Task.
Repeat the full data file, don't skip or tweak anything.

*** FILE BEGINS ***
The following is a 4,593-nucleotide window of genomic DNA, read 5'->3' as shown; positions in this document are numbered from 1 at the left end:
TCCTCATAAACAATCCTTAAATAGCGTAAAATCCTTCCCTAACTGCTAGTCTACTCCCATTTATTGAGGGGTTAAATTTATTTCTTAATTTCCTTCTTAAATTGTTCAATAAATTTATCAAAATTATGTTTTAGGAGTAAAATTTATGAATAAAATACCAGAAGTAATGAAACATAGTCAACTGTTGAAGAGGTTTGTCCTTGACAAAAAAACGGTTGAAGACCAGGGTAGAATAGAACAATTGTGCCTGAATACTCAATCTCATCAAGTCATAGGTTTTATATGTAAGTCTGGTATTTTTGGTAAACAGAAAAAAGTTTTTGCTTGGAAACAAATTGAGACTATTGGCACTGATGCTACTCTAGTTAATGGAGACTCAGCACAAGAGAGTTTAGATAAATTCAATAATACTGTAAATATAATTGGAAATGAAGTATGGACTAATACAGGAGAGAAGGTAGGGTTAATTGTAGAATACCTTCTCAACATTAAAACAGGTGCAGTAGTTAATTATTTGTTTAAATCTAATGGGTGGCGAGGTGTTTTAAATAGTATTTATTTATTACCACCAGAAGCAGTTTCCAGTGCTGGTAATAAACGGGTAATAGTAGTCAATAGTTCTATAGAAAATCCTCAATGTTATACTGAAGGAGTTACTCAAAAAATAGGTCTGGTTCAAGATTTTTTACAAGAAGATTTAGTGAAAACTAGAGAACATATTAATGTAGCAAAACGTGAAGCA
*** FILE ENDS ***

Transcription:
The following is a 4,593-nucleotide window of genomic DNA, read 5'->3' as shown; positions in this document are numbered from 1 at the left end:
TCCTCATAAACAATCCTTAAATAGCGTAAAATCCTTCCCTAACTGCTAGTCTACTCCCATTTATTGAGGGGTTAAATTTATTTCTTAATTTCCTTCTTAAATTGTTCAATAAATTTATCAAAATTATGTTTTAGGAGTAAAATTTATGAATAAAATACCAGAAGTAATGAAACATAGTCAACTGTTGAAGAGGTTTGTCCTTGACAAAAAAACGGTTGAAGACCAGGGTAGAATAGAACAATTGTGCCTGAATACTCAATCTCATCAAGTCATAGGTTTTATATGTAAGTCTGGTATTTTTGGTAAACAGAAAAAAGTTTTTGCTTGGAAACAAATTGAGACTATTGGCACTGATGCTACTCTAGTTAATGGAGACTCAGCACAAGAGAGTTTAGATAAATTCAATAATACTGTAAATATAATTGGAAATGAAGTATGGACTAATACAGGAGAGAAGGTAGGGTTAATTGTAGAATACCTTCTCAACATTAAAACAGGTGCAGTAGTTAATTATTTGTTTAAATCTAATGGGTGGCGAGGTGTTTTAAATAGTATTTATTTATTACCACCAGAAGCAGTTTCCAGTGCTGGTAATAAACGGGTAATAGTAGTCAATAGTTCTATAGAAAATCCTCAATGTTATACTGAAGGAGTTACTCAAAAAATAGGTCTGGTTCAAGATTTTTTACAAGAAGATTTAGTGAAAACTAGAGAACATATTAATGTAGCAAAACGTGAAGCA